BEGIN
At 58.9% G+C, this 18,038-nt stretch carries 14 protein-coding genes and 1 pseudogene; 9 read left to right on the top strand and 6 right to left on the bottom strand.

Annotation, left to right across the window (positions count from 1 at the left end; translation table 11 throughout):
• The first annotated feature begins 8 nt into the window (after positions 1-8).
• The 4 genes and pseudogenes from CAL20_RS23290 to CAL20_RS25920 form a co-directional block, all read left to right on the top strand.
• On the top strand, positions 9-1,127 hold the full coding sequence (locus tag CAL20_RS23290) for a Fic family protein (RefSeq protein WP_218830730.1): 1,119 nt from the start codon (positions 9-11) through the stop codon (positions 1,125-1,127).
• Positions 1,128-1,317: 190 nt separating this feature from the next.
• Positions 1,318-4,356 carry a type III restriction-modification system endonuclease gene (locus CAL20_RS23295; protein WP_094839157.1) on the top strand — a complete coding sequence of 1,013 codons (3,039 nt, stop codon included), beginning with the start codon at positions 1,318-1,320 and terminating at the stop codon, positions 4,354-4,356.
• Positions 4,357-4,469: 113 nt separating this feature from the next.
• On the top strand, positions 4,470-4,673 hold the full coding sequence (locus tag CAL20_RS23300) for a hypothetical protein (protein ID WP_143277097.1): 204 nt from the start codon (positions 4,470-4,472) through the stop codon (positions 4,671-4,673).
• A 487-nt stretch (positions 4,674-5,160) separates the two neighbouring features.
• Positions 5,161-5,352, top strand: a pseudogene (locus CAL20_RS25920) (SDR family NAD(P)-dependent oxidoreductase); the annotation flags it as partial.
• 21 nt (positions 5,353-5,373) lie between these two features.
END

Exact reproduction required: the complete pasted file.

At 58.9% G+C, this 18,038-nt stretch carries 14 protein-coding genes and 1 pseudogene; 9 read left to right on the top strand and 6 right to left on the bottom strand.

Annotation, left to right across the window (positions count from 1 at the left end; translation table 11 throughout):
• The first annotated feature begins 8 nt into the window (after positions 1-8).
• The 4 genes and pseudogenes from CAL20_RS23290 to CAL20_RS25920 form a co-directional block, all read left to right on the top strand.
• On the top strand, positions 9-1,127 hold the full coding sequence (locus tag CAL20_RS23290) for a Fic family protein (RefSeq protein WP_218830730.1): 1,119 nt from the start codon (positions 9-11) through the stop codon (positions 1,125-1,127).
• Positions 1,128-1,317: 190 nt separating this feature from the next.
• Positions 1,318-4,356 carry a type III restriction-modification system endonuclease gene (locus CAL20_RS23295; protein WP_094839157.1) on the top strand — a complete coding sequence of 1,013 codons (3,039 nt, stop codon included), beginning with the start codon at positions 1,318-1,320 and terminating at the stop codon, positions 4,354-4,356.
• Positions 4,357-4,469: 113 nt separating this feature from the next.
• On the top strand, positions 4,470-4,673 hold the full coding sequence (locus tag CAL20_RS23300) for a hypothetical protein (protein ID WP_143277097.1): 204 nt from the start codon (positions 4,470-4,472) through the stop codon (positions 4,671-4,673).
• A 487-nt stretch (positions 4,674-5,160) separates the two neighbouring features.
• Positions 5,161-5,352, top strand: a pseudogene (locus CAL20_RS25920) (SDR family NAD(P)-dependent oxidoreductase); the annotation flags it as partial.
• 21 nt (positions 5,353-5,373) lie between these two features.